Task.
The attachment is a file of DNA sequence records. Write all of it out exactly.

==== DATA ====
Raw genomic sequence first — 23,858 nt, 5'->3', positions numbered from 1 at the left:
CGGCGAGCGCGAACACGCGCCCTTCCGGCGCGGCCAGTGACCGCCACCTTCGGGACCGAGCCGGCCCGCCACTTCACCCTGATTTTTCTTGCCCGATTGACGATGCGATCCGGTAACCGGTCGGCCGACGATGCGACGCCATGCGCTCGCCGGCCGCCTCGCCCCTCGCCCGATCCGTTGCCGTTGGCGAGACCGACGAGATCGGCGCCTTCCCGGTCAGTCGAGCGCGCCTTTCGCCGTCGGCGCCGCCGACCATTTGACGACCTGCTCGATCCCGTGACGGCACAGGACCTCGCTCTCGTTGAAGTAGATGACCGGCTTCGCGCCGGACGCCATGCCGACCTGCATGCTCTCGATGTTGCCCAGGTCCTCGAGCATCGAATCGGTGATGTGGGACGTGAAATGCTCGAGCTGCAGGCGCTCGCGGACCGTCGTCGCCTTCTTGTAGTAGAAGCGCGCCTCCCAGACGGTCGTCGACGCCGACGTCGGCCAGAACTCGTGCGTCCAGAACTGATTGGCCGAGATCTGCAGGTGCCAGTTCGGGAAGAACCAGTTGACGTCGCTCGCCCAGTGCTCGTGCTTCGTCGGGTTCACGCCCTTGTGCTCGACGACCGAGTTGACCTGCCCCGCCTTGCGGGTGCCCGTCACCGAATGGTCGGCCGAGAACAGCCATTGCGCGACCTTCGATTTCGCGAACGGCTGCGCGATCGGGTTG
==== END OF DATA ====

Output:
Raw genomic sequence first — 23,858 nt, 5'->3', positions numbered from 1 at the left:
CGGCGAGCGCGAACACGCGCCCTTCCGGCGCGGCCAGTGACCGCCACCTTCGGGACCGAGCCGGCCCGCCACTTCACCCTGATTTTTCTTGCCCGATTGACGATGCGATCCGGTAACCGGTCGGCCGACGATGCGACGCCATGCGCTCGCCGGCCGCCTCGCCCCTCGCCCGATCCGTTGCCGTTGGCGAGACCGACGAGATCGGCGCCTTCCCGGTCAGTCGAGCGCGCCTTTCGCCGTCGGCGCCGCCGACCATTTGACGACCTGCTCGATCCCGTGACGGCACAGGACCTCGCTCTCGTTGAAGTAGATGACCGGCTTCGCGCCGGACGCCATGCCGACCTGCATGCTCTCGATGTTGCCCAGGTCCTCGAGCATCGAATCGGTGATGTGGGACGTGAAATGCTCGAGCTGCAGGCGCTCGCGGACCGTCGTCGCCTTCTTGTAGTAGAAGCGCGCCTCCCAGACGGTCGTCGACGCCGACGTCGGCCAGAACTCGTGCGTCCAGAACTGATTGGCCGAGATCTGCAGGTGCCAGTTCGGGAAGAACCAGTTGACGTCGCTCGCCCAGTGCTCGTGCTTCGTCGGGTTCACGCCCTTGTGCTCGACGACCGAGTTGACCTGCCCCGCCTTGCGGGTGCCCGTCACCGAATGGTCGGCCGAGAACAGCCATTGCGCGACCTTCGATTTCGCGAACGGCTGCGCGATCGGGTTG